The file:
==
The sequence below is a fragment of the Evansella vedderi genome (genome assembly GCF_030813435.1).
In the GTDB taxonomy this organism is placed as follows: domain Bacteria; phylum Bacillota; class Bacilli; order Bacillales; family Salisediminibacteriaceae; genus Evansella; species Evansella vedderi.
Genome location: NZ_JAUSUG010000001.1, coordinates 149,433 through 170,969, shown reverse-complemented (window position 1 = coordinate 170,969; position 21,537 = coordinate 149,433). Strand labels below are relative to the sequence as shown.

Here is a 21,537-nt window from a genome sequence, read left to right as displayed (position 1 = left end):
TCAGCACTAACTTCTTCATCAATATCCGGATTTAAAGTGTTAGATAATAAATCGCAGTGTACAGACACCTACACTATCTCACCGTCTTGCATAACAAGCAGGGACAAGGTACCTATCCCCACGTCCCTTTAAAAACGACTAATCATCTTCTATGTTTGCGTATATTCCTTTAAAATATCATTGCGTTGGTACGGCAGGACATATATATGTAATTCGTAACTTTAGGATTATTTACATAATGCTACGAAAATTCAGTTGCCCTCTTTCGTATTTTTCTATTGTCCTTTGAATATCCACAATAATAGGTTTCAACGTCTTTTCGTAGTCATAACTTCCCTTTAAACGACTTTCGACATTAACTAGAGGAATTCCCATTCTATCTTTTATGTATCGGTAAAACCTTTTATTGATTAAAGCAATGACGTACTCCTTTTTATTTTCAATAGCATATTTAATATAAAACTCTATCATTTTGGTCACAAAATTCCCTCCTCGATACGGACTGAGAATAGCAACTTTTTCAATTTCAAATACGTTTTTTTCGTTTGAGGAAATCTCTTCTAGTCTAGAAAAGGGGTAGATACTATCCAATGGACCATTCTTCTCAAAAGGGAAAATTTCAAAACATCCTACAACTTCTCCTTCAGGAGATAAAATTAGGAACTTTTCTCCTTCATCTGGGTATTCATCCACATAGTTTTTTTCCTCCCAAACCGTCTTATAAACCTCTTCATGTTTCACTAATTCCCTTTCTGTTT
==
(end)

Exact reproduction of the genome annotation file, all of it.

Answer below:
The sequence below is a fragment of the Evansella vedderi genome (genome assembly GCF_030813435.1).
In the GTDB taxonomy this organism is placed as follows: domain Bacteria; phylum Bacillota; class Bacilli; order Bacillales; family Salisediminibacteriaceae; genus Evansella; species Evansella vedderi.
Genome location: NZ_JAUSUG010000001.1, coordinates 149,433 through 170,969, shown reverse-complemented (window position 1 = coordinate 170,969; position 21,537 = coordinate 149,433). Strand labels below are relative to the sequence as shown.

Here is a 21,537-nt window from a genome sequence, read left to right as displayed (position 1 = left end):
TCAGCACTAACTTCTTCATCAATATCCGGATTTAAAGTGTTAGATAATAAATCGCAGTGTACAGACACCTACACTATCTCACCGTCTTGCATAACAAGCAGGGACAAGGTACCTATCCCCACGTCCCTTTAAAAACGACTAATCATCTTCTATGTTTGCGTATATTCCTTTAAAATATCATTGCGTTGGTACGGCAGGACATATATATGTAATTCGTAACTTTAGGATTATTTACATAATGCTACGAAAATTCAGTTGCCCTCTTTCGTATTTTTCTATTGTCCTTTGAATATCCACAATAATAGGTTTCAACGTCTTTTCGTAGTCATAACTTCCCTTTAAACGACTTTCGACATTAACTAGAGGAATTCCCATTCTATCTTTTATGTATCGGTAAAACCTTTTATTGATTAAAGCAATGACGTACTCCTTTTTATTTTCAATAGCATATTTAATATAAAACTCTATCATTTTGGTCACAAAATTCCCTCCTCGATACGGACTGAGAATAGCAACTTTTTCAATTTCAAATACGTTTTTTTCGTTTGAGGAAATCTCTTCTAGTCTAGAAAAGGGGTAGATACTATCCAATGGACCATTCTTCTCAAAAGGGAAAATTTCAAAACATCCTACAACTTCTCCTTCAGGAGATAAAATTAGGAACTTTTCTCCTTCATCTGGGTATTCATCCACATAGTTTTTTTCCTCCCAAACCGTCTTATAAACCTCTTCATGTTTCACTAATTCCCTTTCTGTTT